I am a different human being.

If he walked this same route now, the photographs and the stories that they represent would be doing a different job, in another context, in a new world.

He wonders what photographs are gathering dust under other people’s beds. He wants to see them and know their stories.

He wants others to tell it like it is about Liverpool, to trouble his memories and to stir-up what he thinks he knows.
Acknowledgements and huge thanks

‘Tell It Like It Is’ has been funded (exhibition, research and development) by key partner Open Eye Gallery: a photography gallery and archive in Liverpool, established in 1977. Open Eye is taking a lead on socially engaged photography nationally. Bringing different voices, photographers and communities together, they establish projects where the collaborative process is just as important as the final product.

Workshop funding from Awesome Liverpool: £500, no-strings-attached mini-grants to cool projects that will make the world – and Liverpool – more Awesome!

Further learning and support from:
  • Writing on the Wall (WoW), a writing and literature organisation which hosts Liverpool’s longest running and nationally acclaimed literature festival
  • StoryLab skills training research initiative, which develops creative voices in pursuit of meaningful cultural contributions.


Ian and Laura are creative practitioners whose experience spans art, design and writing. Laura is originally from Anfield, has lived in Toxteth and currently lives in Dingle, Liverpool; Ian is originally from Wavertree, has lived in Toxteth and now lives in Ulverston, Cumbria.

Ian Clegg designs and delivers alternative photographic process workshops, specialising in reintroducing forgotten skills and co-creating artworks as ATIC studios. The artwork responds to daily life and public collections; most recently, an ‘Urban Moth’ exhibition (2018) at the Manchester Museum explored their strategy on extinction, through public cyanotype workshops; and the Whittaker Gallery’s ‘Northern Willow’ project (2020) was a photo-ceramic intervention in its permanent collection that reflected present-day local cultures. Ian has an MA in Photography from the University of Central Lancashire (UCLan), and is currently researching a PhD on the relationship between artisans and the photographic image.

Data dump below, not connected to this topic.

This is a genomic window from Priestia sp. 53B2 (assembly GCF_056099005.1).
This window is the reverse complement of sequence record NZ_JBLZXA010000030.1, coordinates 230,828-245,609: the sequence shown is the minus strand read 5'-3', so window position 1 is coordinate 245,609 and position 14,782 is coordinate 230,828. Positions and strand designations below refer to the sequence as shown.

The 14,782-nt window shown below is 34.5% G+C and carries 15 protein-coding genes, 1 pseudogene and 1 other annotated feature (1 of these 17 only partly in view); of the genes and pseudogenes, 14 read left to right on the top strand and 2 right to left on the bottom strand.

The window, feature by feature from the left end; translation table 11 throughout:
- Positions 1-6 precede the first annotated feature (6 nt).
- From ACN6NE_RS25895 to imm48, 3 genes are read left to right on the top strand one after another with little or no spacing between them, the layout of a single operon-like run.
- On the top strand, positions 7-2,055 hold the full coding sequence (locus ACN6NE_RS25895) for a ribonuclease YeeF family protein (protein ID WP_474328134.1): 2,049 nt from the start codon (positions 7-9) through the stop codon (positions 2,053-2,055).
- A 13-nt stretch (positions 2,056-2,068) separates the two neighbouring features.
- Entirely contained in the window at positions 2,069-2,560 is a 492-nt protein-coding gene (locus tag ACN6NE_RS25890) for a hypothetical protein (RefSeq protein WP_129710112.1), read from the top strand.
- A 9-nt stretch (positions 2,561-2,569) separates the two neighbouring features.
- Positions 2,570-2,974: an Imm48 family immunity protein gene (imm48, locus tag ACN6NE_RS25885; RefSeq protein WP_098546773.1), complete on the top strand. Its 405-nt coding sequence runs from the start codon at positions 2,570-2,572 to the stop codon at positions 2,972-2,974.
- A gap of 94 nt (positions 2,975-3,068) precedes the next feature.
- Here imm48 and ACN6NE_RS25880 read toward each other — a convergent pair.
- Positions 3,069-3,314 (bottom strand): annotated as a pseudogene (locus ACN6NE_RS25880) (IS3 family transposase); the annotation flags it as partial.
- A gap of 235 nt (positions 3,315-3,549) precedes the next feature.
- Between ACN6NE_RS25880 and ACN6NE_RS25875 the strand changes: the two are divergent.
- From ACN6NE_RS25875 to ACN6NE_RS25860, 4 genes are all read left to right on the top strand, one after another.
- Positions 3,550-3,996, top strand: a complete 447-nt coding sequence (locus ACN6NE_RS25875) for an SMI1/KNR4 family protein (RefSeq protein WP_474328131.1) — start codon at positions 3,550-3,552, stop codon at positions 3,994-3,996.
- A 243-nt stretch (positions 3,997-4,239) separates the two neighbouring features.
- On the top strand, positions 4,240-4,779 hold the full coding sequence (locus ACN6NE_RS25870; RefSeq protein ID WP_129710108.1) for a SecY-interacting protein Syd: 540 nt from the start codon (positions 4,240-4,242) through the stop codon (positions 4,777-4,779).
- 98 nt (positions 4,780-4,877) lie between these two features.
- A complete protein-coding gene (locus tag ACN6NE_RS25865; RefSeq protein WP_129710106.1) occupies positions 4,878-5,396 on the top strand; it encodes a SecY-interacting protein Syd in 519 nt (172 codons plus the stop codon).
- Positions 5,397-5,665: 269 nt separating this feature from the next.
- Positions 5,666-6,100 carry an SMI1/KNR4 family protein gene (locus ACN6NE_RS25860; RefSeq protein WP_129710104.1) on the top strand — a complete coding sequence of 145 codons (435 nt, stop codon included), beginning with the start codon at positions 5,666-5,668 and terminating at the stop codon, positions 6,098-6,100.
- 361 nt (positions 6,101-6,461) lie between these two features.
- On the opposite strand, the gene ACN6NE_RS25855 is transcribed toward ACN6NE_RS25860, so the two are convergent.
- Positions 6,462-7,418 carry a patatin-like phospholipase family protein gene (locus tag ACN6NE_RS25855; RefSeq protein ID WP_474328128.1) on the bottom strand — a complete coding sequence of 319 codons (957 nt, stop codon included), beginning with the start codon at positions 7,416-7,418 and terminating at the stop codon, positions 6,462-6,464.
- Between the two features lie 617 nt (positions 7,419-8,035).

Laura Robertson is a writer, art critic and editor for international magazines, including frieze, Hyperallergic, Art Monthly, ArtReview, a-n and Elephant, and a guest critic on BBC Four Front Row. She is the first Critical Writer-in-Residence at Open Eye Gallery. She works with other writers and editors, artists, galleries, colleges, universities and communities to explore writing as a creative practice. Laura co-founded The Double Negative online magazine in 2011, and has been commissioning and platforming Northern people, projects and places ever since – including under-represented and early-career culture writers. She has recently graduated from the MA Writing programme, Royal College of Art, London. Portfolio here.

Featured quote: new writing by Laura Robertson

Tell It Like It Is: images by Ian Clegg and words by Laura Robertson.
Project funded, supported and championed by Open Eye Gallery, Liverpool, with huge thanks.